Emergency Department and Minor Injury Unit
You have been given this information because you have been diagnosed with an ankle sprain.
A sprain is an injury to a ligament. Ligaments are strong band-like structures around joints which attach bones together and give support to joints.
A ligament can be injured, usually by being over-stretched during a sudden pull. The ligaments at the side of the ankle are the ones most commonly sprained.
Usually if there is a fracture present then this (or some evidence of a healing fracture) will be visible on that repeat x-ray. However, if the x-ray is normal the doctor who sees you will discuss the possible diagnoses and the management options available.
Symptoms of a sprain can include:
- pain around the affected joint
- being unable to use the joint normally or being unable to put weight on it
Treating an ankle sprain
Minor sprains and strains can usually be treated with self-care techniques, such as PRICE therapy (protection, rest, ice, compression and elevation). Generally, you should try to start moving a sprained joint as soon as it is not too painful to do so.
For the first 48-72 hours think of:
PRICE – Protect, Rest, Ice, Compression, Elevation
Do no HARM – no Heat, Alcohol, Running or Massage
Recovering from an ankle sprain
The length of time it takes to recover from a sprain depends on how severe it is. After an ankle sprain you will probably be able to walk a week or two after the injury.
You may be able to use your ankle fully after six to eight weeks, and you will probably be able to return to sporting activities after eight to 12 weeks
If needed, painkiller options include the following:
Paracetamol is usually recommended for painful sprains or strains.
Non-steroidal anti-inflammatory drugs (NSAIDs) relieve pain and may also limit inflammation and swelling. You can buy some types (for example, ibuprofen) at pharmacies, without a prescription either topically as a cream, or as tablets. You should check the medication advice leaflet to ensure you are safe to take these as some patients with asthma or stomach ulcers may not be able to.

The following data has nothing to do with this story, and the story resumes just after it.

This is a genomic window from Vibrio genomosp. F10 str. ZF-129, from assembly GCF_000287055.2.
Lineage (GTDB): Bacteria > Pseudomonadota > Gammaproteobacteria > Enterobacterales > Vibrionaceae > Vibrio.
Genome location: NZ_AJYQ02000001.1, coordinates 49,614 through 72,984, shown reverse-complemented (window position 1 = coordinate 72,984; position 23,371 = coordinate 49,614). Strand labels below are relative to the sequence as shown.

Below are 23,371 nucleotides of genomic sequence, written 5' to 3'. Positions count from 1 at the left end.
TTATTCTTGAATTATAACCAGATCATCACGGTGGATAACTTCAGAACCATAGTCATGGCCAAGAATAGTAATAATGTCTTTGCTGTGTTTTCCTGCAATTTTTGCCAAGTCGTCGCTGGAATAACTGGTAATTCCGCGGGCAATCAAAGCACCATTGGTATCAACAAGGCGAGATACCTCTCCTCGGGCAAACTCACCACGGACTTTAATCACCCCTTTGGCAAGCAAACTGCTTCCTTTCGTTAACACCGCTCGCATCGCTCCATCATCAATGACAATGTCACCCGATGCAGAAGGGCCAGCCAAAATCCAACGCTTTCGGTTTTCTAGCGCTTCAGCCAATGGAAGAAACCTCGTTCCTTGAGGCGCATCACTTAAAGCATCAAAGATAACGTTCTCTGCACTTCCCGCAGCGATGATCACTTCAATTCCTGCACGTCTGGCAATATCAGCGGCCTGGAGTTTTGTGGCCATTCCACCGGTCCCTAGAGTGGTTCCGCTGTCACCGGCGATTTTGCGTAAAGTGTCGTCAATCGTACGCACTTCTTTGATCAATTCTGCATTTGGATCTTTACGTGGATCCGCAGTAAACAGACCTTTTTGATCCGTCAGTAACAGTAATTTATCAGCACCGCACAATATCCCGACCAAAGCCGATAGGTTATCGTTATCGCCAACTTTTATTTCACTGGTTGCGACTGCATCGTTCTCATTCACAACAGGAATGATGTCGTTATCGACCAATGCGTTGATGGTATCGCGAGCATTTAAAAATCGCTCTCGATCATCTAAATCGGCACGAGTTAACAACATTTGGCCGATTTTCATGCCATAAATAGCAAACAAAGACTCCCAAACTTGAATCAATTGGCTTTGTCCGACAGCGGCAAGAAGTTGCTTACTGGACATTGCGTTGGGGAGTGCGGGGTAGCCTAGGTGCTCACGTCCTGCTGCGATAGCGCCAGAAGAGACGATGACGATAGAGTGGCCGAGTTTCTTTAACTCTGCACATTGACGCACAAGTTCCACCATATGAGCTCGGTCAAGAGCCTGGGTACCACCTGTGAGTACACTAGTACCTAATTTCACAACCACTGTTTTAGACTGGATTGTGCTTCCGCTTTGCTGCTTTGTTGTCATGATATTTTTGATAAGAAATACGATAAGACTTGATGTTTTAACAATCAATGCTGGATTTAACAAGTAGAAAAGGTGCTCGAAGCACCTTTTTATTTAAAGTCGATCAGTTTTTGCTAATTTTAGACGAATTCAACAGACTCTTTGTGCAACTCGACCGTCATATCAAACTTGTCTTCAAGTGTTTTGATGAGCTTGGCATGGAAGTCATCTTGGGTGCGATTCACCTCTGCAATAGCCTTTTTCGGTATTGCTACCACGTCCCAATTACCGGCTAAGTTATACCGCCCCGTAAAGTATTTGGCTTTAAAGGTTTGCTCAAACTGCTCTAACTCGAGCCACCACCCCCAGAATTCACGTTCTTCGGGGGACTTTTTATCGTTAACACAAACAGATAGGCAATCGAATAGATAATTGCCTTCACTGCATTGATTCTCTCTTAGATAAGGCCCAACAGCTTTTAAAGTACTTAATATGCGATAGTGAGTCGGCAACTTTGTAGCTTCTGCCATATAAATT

For further advice and information about your condition, please choose from the following:
- ‘NHS Patient Choices’ website: www.nhs.uk
- ‘Making Lives Better’ patient website: www.patient.info
- Telephone NHS 111
- Contact your General Practitioner
- The James Cook University Hospital, Marton Road, Middlesbrough, TS4 3BW
Telephone: 01642 850850
- The Friarage, Northallerton, North Yorkshire, DL6 1JG
Telephone: 01609 779911
- Redcar Primary Care Hospital, West Dyke Road, Redcar, TS10 4NW
Telephone: 01642 511000
South Tees Hospitals NHS Foundation Trust would like your feedback. If you wish to share your experience about your care and treatment or on behalf of a patient, please contact The Patient Experience Department who will advise you on how best to do this.
This service is based at The James Cook University Hospital but also covers the Friarage Hospital in Northallerton, our community hospitals and community health services.
To ensure we meet your communication needs please inform the Patient Experience Department of any special requirements, for example; braille or large print.
T: 01642 835964
E: [email protected]